Year after year it is the same story. The International Labour Organisation flags up and condemns the forced labour policies of the Myanmar junta. The junta make some noises and appear willing to make  changes. They then fail to deliver spectacularly. And the ILO issues yet another statement regretting the lack of progress. And so it was that yesterday the 295th session of the ILO

expressed its profound concern at the continued lack of any meaningful progress towards abolishing forced labour. It was also concerned that persons who had complained about the use of forced labour were being prosecuted and asked for their immediate release. The Governing Body decided that the International Labour Conference this year would review further action to be taken to effectively secure the compliance by Myanmar with this convention as well as ways to ensure that no action would be taken against persons or their representatives who complained about forced labour.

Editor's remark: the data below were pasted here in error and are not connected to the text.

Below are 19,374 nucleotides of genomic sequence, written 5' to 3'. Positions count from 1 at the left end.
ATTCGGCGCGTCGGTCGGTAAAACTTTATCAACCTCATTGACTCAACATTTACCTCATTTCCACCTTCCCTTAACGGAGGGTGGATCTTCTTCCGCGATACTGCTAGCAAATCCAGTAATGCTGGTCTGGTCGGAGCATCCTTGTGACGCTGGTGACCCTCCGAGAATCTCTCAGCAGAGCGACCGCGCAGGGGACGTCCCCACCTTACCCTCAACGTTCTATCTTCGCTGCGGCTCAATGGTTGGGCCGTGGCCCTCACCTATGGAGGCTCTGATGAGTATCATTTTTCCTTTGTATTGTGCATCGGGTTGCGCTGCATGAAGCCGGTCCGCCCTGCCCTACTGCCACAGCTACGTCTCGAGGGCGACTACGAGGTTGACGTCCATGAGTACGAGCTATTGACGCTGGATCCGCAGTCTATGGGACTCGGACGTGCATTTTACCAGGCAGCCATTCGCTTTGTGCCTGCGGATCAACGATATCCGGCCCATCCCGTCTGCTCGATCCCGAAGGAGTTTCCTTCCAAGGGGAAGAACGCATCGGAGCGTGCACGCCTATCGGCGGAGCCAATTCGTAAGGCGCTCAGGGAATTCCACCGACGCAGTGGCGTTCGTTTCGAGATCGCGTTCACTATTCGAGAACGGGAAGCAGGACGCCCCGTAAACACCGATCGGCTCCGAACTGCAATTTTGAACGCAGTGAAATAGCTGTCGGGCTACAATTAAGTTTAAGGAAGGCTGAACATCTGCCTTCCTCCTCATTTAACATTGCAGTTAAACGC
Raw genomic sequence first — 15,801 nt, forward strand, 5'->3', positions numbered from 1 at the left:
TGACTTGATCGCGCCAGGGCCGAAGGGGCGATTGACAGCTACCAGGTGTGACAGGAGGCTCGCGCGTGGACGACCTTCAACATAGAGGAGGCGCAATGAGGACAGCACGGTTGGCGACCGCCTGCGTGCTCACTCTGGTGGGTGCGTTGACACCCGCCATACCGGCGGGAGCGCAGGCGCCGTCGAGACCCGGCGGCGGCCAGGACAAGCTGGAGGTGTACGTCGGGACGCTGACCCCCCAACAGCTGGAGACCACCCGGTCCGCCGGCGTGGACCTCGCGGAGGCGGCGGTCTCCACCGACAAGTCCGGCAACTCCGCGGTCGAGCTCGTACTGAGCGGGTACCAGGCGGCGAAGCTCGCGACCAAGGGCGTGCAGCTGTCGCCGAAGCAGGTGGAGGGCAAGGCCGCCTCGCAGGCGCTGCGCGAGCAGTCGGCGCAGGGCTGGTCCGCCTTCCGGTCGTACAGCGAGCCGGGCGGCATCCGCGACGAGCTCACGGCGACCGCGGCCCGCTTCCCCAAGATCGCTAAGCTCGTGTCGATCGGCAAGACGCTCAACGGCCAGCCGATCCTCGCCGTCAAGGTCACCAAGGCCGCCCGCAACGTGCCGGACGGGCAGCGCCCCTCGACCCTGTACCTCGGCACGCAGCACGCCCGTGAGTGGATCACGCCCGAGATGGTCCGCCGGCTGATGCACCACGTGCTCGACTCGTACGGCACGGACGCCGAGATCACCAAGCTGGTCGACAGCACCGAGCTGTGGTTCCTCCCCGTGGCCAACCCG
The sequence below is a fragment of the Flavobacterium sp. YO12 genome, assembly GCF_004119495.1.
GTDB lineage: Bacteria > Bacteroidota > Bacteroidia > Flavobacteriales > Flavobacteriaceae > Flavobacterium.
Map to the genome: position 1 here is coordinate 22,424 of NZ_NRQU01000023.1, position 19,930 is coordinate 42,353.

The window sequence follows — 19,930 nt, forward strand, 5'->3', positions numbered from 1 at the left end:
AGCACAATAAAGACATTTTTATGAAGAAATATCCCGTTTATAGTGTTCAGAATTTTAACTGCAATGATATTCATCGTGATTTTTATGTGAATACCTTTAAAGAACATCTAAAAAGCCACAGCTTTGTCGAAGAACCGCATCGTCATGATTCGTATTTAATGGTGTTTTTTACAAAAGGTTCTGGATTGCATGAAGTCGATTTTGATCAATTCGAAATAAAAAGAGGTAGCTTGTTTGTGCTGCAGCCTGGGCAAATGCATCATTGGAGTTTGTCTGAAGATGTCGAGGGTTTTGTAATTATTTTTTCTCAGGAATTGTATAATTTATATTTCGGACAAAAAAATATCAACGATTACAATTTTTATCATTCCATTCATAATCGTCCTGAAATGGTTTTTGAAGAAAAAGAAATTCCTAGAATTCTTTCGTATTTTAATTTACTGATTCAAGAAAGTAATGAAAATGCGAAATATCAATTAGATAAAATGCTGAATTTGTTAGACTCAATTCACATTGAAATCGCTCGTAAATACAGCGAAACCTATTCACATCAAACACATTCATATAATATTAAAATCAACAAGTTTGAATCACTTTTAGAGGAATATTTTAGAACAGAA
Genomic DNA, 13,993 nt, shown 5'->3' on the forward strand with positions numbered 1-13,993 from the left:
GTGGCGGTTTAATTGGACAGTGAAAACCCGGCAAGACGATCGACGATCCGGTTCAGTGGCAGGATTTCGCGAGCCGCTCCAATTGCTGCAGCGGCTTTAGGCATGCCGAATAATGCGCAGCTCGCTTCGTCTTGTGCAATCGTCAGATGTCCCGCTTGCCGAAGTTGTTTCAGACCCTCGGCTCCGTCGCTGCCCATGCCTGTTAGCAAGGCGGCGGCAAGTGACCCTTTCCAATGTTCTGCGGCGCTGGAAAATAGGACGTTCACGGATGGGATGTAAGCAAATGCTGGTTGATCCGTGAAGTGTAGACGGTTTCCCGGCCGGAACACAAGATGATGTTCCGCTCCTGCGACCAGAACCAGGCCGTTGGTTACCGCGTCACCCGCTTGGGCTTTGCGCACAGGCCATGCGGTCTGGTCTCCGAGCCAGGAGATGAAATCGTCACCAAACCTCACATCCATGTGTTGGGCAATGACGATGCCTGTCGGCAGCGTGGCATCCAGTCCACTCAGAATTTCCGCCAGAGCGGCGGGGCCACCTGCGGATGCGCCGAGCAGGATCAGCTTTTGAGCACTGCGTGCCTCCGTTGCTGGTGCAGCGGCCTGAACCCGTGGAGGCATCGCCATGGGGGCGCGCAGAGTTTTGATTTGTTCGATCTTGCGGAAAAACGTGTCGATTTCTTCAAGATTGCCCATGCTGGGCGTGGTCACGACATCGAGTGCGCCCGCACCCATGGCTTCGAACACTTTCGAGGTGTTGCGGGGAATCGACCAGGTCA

How long is this to continue? The army is the main culprit. It displaces and disposesses rural people and uses them to perform various construction and other work without pay or very little pay. The army also uses children to work as combatants and as support staff. The situation in the border areas on the Thai border and the Bangladeshi border in northern Rakhine (Arakan state) is particularly serious.

Khaleda Zia gets on fine with these military chaps. She has been over there in 2003 and she has met various SPDC generals in Dhaka. Apart from gas pipelines, corridors and trade in pulses and onions, does she ever raise the issue of forced labour? Indeed do her discussions about Rohingya’s lead her to discuss forced labour?